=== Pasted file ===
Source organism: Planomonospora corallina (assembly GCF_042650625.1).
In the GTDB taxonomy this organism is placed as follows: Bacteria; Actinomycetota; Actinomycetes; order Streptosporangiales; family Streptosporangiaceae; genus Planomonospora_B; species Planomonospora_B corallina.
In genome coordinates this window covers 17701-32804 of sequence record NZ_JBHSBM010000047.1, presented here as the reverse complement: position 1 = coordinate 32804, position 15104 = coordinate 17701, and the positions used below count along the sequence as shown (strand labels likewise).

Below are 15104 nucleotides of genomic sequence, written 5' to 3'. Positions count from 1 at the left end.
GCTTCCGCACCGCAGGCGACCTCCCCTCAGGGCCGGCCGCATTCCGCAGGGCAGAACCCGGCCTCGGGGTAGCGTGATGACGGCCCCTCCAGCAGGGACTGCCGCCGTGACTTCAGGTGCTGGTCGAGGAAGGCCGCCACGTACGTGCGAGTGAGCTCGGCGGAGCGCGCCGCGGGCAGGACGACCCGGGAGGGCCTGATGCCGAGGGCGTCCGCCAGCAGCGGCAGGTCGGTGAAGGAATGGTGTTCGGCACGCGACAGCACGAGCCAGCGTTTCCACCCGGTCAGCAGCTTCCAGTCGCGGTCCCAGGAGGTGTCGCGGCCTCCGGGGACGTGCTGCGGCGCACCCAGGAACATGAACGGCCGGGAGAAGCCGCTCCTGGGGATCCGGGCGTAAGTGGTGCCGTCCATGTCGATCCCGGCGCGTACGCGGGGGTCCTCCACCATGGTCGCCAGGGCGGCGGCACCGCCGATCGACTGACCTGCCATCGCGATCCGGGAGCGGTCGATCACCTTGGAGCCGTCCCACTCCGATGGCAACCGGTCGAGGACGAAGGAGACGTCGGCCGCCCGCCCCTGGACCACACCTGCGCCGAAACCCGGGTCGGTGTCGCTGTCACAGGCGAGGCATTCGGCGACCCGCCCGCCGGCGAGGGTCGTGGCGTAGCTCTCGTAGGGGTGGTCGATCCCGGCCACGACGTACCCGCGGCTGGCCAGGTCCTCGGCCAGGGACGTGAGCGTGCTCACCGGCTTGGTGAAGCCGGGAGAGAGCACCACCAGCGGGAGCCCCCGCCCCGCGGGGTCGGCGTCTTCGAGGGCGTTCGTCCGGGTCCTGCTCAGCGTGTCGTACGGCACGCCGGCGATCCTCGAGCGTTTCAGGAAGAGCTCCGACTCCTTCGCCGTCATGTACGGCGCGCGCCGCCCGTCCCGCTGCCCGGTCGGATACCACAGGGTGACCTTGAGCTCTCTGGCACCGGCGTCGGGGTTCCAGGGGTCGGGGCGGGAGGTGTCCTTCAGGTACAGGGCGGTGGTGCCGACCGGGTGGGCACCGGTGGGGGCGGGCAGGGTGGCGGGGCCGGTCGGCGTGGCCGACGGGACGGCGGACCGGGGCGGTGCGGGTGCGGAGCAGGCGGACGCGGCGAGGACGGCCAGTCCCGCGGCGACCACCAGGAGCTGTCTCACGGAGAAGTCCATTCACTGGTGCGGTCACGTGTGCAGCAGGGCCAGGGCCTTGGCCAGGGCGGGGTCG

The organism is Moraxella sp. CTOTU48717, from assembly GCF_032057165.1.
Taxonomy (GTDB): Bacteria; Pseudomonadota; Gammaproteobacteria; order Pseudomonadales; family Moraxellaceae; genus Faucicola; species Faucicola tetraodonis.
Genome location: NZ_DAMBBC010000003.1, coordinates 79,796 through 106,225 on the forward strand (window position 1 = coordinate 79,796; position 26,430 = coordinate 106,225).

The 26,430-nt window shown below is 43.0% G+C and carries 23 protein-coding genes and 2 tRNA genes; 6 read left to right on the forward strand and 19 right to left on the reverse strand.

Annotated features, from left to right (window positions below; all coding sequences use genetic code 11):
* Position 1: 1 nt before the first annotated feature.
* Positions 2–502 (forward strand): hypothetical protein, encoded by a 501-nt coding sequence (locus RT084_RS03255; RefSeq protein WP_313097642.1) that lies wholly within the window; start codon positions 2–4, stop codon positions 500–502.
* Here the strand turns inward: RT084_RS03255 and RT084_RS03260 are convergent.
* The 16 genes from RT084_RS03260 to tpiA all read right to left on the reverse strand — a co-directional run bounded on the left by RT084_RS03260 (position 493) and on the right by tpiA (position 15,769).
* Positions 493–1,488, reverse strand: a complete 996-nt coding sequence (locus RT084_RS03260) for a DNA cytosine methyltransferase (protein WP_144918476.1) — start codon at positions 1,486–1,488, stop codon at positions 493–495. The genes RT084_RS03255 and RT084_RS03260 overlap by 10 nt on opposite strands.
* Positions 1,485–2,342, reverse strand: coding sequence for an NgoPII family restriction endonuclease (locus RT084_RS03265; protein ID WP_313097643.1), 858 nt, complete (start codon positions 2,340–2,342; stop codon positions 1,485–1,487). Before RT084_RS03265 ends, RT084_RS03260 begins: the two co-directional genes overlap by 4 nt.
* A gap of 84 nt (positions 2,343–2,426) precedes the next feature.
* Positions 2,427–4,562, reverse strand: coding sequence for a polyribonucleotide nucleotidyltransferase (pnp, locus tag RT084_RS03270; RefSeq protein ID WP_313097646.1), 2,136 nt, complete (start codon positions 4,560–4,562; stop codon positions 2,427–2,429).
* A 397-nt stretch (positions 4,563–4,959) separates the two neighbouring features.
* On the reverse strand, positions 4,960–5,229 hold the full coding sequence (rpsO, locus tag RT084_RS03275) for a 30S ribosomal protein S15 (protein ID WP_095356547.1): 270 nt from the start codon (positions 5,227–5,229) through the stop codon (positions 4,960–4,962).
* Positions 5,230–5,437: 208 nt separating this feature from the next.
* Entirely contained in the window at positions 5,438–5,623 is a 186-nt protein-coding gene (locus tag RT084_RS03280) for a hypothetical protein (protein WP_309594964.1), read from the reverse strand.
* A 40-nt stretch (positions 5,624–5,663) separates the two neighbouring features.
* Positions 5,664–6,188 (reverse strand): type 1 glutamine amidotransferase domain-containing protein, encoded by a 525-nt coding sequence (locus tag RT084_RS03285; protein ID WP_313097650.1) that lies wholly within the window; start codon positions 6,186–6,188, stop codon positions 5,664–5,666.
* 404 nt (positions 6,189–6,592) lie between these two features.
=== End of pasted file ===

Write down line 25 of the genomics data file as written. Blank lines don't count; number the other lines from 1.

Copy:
* 404 nt (positions 6,189–6,592) lie between these two features.